Washington judges have begun holding the state's health services agency in contempt and are ordering sanctions for each day the state fails to provide competency evaluations and treatment for mentally ill people held in county jails.

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Washington judges have begun holding the state’s health services agency in contempt and are ordering sanctions for each day the state fails to provide competency evaluations and treatment for mentally ill people held in county jails.

The sanctions range from $200 to $500 for each day the defendant sits in a cell instead of being treated at one of two psychiatric hospitals. By Wednesday, the fines were approaching $100,000, an Associated Press investigation found.

Other judges are releasing the mentally ill defendants to the streets.

Besides violating a defendant’s constitutional right to due process and a speedy trial, holding them in jail without treatment “may also be a violation of their Eighth Amendment protection against cruel and unusual punishment,” said Pierce County Superior Judge Frank Cuthbertson, who has filed about a dozen orders this year.

“We’ve had clinical staff from the hospital testify in open court and admit that locking people in a jail cell who have a chronic or acute mental illness actually makes them worse,” Cuthbertson said. “It exacerbates their condition.”

He said he knows the state is strapped for money, so contempt orders are not the solution, “but I feel the state has to be compelled to fulfill its constitutional obligation.”

Jane Beyer, an assistant secretary for the Department of Social and Health Services, said she and other officials are aware of the courts’ concerns.

“DSHS agrees that waiting too long in jail is not appropriate and delays the treatment mentally ill people need to assist in their own defense,” Beyer said. “By and large, the courts have recognized that DSHS cannot solve this issue on its own and without additional funding.”

When mentally ill people are charged with crimes but are unable to help in their defense, judges routinely order competency evaluations. If the defendant is found incompetent, judges order treatment to have competency restored.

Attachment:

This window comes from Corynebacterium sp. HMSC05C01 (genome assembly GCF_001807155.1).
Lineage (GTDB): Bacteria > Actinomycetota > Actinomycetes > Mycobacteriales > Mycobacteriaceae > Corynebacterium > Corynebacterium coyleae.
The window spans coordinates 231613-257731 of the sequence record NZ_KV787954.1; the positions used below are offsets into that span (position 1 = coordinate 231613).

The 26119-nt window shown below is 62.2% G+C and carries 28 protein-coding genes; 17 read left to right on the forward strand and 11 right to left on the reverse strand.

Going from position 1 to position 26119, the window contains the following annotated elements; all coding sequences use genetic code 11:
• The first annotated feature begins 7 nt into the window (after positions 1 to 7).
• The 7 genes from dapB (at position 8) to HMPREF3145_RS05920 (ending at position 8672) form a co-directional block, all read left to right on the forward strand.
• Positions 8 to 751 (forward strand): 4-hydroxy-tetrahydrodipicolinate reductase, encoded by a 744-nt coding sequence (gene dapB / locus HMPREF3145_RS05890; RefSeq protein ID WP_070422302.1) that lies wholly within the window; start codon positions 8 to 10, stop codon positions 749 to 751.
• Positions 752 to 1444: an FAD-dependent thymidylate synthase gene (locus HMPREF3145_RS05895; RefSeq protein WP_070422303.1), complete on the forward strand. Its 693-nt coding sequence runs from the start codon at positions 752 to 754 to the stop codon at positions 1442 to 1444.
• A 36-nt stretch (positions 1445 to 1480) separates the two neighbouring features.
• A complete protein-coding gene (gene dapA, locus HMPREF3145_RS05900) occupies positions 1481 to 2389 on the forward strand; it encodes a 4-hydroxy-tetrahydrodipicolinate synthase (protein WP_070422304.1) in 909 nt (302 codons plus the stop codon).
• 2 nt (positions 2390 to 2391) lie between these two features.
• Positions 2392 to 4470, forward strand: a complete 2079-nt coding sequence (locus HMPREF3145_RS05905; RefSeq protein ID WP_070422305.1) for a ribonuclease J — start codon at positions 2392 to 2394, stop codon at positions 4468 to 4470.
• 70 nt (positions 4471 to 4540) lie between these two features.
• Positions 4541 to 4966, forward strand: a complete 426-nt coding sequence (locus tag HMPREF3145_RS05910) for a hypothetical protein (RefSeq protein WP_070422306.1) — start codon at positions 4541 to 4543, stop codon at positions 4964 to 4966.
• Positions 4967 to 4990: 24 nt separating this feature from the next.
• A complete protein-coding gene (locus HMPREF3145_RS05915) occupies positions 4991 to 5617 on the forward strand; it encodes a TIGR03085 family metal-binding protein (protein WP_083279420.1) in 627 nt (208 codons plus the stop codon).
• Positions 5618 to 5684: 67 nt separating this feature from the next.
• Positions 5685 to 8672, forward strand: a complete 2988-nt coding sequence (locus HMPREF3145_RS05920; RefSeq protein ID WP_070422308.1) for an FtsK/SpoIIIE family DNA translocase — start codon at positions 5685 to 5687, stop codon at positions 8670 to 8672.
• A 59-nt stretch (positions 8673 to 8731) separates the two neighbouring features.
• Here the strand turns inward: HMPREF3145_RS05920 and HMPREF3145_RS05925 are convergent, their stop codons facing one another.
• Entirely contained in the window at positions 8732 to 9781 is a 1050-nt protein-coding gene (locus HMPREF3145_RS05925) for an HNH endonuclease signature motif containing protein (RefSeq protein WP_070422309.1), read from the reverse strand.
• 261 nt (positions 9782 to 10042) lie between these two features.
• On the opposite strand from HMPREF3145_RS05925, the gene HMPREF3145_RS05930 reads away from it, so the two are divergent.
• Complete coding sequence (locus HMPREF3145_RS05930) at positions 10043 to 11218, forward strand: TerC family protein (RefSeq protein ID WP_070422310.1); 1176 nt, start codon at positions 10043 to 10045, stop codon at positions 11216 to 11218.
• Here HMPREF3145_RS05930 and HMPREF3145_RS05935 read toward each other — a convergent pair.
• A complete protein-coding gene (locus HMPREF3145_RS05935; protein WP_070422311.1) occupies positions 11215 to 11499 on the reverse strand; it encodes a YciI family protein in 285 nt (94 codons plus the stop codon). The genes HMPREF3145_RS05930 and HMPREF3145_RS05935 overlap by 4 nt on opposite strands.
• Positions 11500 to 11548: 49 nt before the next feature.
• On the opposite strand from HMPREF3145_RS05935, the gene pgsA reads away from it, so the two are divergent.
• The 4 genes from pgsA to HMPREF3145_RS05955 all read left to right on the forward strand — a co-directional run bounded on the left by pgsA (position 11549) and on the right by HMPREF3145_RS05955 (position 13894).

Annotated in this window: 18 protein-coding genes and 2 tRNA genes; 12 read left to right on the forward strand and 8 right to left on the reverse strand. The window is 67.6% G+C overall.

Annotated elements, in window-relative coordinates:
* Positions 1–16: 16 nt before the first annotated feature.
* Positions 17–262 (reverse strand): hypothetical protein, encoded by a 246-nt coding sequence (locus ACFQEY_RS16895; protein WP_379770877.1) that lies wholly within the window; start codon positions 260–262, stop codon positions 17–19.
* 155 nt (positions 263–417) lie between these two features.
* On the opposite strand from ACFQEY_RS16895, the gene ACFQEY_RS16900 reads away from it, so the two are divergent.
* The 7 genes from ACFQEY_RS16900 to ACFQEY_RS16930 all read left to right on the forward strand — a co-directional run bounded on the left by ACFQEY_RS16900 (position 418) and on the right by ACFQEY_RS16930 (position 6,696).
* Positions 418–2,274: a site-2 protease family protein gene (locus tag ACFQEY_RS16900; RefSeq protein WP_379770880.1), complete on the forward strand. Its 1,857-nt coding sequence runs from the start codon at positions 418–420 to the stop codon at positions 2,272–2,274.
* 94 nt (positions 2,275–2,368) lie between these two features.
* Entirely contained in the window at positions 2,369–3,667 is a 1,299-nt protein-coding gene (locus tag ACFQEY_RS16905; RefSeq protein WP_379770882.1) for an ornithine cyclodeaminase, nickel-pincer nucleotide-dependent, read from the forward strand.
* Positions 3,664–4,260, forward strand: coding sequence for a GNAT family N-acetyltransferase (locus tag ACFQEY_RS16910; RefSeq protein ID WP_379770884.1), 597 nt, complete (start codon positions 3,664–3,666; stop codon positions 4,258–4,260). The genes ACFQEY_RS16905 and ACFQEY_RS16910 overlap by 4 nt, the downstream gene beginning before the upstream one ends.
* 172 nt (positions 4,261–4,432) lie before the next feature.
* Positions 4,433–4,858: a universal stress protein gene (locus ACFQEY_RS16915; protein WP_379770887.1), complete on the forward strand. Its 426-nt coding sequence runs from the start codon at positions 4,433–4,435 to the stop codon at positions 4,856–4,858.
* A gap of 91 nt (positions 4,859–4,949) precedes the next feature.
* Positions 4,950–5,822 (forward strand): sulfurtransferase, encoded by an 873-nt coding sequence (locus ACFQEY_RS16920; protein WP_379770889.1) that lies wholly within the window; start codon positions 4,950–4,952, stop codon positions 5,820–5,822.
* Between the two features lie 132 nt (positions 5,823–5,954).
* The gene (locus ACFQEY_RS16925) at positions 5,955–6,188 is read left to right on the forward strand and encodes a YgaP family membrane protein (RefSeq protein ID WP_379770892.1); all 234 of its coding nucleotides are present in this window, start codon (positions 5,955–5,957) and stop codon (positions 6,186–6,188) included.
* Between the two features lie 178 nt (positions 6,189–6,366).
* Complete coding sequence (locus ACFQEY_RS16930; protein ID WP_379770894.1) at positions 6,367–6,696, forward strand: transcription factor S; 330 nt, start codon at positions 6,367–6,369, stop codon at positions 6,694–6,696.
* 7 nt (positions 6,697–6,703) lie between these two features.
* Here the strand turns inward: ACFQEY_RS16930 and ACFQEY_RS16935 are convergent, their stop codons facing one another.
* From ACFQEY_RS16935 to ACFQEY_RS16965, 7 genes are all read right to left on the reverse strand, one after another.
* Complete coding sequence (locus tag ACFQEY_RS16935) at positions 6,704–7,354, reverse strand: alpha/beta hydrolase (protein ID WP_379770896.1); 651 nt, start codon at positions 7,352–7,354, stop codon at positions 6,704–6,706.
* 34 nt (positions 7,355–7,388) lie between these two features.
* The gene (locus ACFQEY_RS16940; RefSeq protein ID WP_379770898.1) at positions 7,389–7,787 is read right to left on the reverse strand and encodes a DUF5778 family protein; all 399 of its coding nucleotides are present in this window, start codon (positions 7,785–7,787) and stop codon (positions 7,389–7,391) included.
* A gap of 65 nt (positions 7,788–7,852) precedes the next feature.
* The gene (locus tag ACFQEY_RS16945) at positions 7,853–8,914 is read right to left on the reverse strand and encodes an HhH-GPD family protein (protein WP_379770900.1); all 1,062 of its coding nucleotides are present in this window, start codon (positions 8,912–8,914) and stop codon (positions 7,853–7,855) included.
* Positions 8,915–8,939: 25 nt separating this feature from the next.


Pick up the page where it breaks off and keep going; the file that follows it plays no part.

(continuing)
But a shortage of beds at Western and Eastern state hospitals has resulted in long evaluation wait lists and delays that run up to 60 days, records show.

A federal lawsuit filed on behalf of mentally ill inmates is set for trial in March. But in the meantime, state judges are responding to the crisis in different ways.

Jason Schwarz, a Snohomish County public defender who represents mentally ill defendants, said their judges know the state is not following his orders, but has declined to hold them in contempt. “Instead, our judges are just releasing our mentally ill clients to the streets,” he said.

Jenna Henderson, a public defender in Olympia, said a Thurston County judge did the same thing for one of her clients. The judge released the defendant while he remained on the competency evaluation wait list.

But judges in King and Pierce counties are issuing orders and fines.

Abbey Perkins, a King County public defender, said earlier this year that judges responded to her motions with contempt orders and sanctions. But when the orders were filed, those particular defendants were moved to the top of the wait lists and transported for treatment.

While the beds fill up, the fines add up.

The AP collected more than a dozen contempt orders dating back to July. Some inmates were moved after 12 days to 27 days and the sanctions stopped. But in other cases, the fines continue.

At the request of the AP, the Attorney General’s office took a tally of contempt orders and found them from three courts. Two orders from King County District Court ordered sanctions of $250 per day, spokeswoman Alison Dempsey-Hall said. After 16 days on the wait list, both cases came to $8,000, she said.

A King County Superior Court order imposed a $500-per-day fine, and the inmate was moved within a day, she said.

But the orders keep coming in from Pierce County, she said.

Four cases in August and two in September totaled $33,000 in sanctions, she said. Nine other cases continue to accrue. She declined to release those orders, but the AP located several. They were filed in October and demand $500 per day for each day the defendant waits in jail. Two reached $10,000 on Wednesday, while others are in the $5,000 range.

Most of the orders require the state to pay the fines to the county jail. Cuthbertson said he did that for a reason.

“Our jail population is exploding because these folks are being held here,” he said. “I believe while they’re here, the state should not be allowed to pass the buck. It should compensate the county while they’re detained.”